In the last decade, e‐commerce has grown substantially, increasing business‐to‐business, business‐to‐consumer, and consumer‐to‐consumer transactions. While this has brought prosperity for the e-retailers, the ever-increasing consumer demand has brought more trucks to the residential areas, bringing along externalities such as congestion, air and noise pollution, and energy consumption. To cope with this, different logistics strategies such as the introduction of micro-hubs, alternative delivery points, and use of cargo bikes and zero emission vehicles for the last mile have been introduced and, in some cases, implemented as well. This project, hence, aims to develop an analytical framework to model urban last mile delivery. In particular, this study will build upon the previously developed econometric behavior models that capture e-commerce demand. Then, based on continuous approximation techniques, the authors will model the last-mile delivery operations. And finally, using the cost-based sustainability assessment model (developed in this study), the authors will estimate the economic and environmental impacts of residential deliveries under different city logistics strategies.

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Fostering the Use of Zero and Near Zero Emission Vehicles in Freight Operations

California is in the midst of improving its freight system. For example, the California Sustainable Freight Action Plan (CSFAP) established the goal of reaching a 25% increase in freight efficiency, the use of 100,000 zero emission vehicles and equipment (and maximize the number of near zero emission vehicles) in the system, and improving economic competitiveness. Although there are multiple strategies and approaches to help achieve these goals, this study focuses on analyzing the factors to foster the adoption of zero and near-zero emission vehicles. For example, the use of monetary and non-monetary incentives to elucidate behavioral changes (e.g., fleet purchase decisions). This study considered compressed (renewable) natural gas (CNG/RNG), hybrid electric (HE), battery electric (BE) and fuel-cell hydrogen (H2) vehicles. The research team collected information through a web-based stated preference survey sent (in two waves) to fleets and carrier companies to gather data about their economics, and their vehicle purchase preferences. However, the response rate was very small which limited the type of analyses conducted with the data. Alternatively, the study team developed a multi-criteria decision-making tool using a Spherical Fuzzy Analytical Hierarchy Process based on experts’ knowledge. The approach considered the variability in the technical and operational characteristics, market readiness, and other factors related to these technologies. The model helped provides insights about the most appropriate options for different uses (e.g., last mile, long-haul distribution). Specifically, the authors evaluate the alternatives using five criteria: economic; business, incentives & market-related; environmental & regulatory; infrastructure; and safety & vehicle performance factors. The analyses also consider twenty-one sub-criteria, e.g., total cost of ownership, payback period, brand image, financial & non-financial incentives, and public/private fueling/ charging infrastructure availability.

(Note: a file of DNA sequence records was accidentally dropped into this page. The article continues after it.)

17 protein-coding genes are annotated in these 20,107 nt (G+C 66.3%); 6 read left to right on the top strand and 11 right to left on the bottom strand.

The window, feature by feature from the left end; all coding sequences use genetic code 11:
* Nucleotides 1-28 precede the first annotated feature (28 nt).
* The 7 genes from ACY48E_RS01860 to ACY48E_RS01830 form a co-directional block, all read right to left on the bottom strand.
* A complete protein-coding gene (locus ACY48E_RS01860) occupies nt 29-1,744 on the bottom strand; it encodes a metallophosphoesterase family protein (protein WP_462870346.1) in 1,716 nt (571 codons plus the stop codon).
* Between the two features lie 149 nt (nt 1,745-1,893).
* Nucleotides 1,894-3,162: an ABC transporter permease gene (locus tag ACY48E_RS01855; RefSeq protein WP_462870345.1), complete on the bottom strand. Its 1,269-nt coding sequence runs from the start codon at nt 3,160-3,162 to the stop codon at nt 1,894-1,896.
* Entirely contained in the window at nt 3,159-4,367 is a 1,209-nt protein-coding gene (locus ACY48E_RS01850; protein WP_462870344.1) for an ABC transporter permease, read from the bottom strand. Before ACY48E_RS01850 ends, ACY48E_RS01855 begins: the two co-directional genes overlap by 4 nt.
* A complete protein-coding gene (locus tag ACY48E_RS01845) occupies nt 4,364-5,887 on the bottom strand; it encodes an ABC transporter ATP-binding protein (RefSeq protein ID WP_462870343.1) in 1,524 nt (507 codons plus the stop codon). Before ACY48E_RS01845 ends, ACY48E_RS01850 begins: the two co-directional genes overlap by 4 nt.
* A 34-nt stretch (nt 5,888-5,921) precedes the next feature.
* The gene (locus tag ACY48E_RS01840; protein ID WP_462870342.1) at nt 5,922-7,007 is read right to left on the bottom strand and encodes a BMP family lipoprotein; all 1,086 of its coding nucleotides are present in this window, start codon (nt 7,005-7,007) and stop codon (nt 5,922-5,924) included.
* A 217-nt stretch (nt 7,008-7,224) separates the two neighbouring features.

View the NCST Project Webpage